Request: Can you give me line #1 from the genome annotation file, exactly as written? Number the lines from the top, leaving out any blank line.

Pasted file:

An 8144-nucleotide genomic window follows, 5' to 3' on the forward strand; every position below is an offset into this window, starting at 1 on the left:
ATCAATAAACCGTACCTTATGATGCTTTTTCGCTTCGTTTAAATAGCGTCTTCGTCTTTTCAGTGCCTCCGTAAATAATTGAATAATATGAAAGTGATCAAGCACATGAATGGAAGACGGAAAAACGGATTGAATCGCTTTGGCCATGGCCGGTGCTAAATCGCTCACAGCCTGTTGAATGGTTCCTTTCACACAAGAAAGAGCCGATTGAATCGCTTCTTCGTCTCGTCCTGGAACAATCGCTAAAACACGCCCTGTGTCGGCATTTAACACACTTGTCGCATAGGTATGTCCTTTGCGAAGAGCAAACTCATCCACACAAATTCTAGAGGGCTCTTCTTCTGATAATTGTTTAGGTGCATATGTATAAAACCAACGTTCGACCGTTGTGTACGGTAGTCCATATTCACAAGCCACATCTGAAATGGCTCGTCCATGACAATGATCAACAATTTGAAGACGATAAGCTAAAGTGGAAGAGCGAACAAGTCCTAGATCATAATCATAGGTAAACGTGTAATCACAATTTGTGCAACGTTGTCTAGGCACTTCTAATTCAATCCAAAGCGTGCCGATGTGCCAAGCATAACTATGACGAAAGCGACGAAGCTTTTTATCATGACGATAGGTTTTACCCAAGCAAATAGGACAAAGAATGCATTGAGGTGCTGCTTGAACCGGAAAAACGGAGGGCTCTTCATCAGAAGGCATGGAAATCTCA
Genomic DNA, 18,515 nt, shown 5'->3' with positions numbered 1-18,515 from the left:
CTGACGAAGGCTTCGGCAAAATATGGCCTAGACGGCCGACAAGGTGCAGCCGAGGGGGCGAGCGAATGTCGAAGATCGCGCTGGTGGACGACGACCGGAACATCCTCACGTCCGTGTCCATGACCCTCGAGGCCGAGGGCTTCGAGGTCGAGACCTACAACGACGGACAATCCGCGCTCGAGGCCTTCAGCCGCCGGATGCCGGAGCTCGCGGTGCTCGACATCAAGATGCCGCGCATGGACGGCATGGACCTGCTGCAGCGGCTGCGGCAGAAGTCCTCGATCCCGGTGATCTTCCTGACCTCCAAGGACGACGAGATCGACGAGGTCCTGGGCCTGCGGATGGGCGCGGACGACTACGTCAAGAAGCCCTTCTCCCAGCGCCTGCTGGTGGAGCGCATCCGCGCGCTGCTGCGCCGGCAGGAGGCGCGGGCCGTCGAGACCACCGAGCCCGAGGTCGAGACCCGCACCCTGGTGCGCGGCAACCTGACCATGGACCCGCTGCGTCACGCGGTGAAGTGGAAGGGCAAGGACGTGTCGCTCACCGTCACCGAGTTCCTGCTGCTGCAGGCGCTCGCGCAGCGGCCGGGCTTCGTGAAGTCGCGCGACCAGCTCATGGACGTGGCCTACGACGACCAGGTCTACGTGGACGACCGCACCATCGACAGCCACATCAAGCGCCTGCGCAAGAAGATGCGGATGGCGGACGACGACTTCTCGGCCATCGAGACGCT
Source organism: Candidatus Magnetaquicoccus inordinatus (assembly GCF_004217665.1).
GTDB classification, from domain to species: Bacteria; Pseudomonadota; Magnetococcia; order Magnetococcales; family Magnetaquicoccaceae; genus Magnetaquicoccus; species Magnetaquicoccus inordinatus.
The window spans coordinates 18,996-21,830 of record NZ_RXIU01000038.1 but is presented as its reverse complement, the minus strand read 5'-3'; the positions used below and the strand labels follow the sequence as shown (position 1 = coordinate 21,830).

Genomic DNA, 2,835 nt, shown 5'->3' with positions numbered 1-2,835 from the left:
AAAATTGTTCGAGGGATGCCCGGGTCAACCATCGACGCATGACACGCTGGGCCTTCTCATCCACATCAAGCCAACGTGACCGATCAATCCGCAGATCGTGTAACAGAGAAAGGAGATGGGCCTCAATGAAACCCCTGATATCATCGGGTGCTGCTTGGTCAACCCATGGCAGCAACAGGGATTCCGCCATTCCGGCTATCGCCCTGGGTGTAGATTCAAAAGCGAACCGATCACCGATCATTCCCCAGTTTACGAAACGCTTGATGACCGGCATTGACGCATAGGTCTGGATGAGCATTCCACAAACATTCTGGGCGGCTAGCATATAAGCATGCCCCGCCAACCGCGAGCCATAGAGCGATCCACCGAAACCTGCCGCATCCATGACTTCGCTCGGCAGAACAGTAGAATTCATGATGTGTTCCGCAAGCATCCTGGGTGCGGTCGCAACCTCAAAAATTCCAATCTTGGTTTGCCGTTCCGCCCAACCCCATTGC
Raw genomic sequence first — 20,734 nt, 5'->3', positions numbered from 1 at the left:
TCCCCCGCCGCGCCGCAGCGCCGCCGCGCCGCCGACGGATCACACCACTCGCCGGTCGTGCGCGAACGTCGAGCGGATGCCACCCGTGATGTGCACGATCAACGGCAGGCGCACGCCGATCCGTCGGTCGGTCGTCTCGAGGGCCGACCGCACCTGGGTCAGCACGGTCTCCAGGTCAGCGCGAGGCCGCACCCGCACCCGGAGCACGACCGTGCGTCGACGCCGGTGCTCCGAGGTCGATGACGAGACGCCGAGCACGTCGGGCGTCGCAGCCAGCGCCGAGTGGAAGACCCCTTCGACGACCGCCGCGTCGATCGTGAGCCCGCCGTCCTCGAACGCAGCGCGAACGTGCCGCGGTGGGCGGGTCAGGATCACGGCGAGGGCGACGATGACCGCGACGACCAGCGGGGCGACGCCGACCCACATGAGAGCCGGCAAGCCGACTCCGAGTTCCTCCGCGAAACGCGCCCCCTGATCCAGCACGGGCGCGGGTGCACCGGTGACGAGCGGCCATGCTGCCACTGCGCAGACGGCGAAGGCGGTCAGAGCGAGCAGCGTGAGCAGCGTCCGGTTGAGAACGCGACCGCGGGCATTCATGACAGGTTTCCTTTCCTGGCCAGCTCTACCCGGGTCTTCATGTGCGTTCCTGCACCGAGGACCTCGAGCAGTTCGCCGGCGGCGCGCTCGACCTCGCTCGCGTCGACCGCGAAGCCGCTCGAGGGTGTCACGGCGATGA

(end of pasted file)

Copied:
An 8144-nucleotide genomic window follows, 5' to 3' on the forward strand; every position below is an offset into this window, starting at 1 on the left: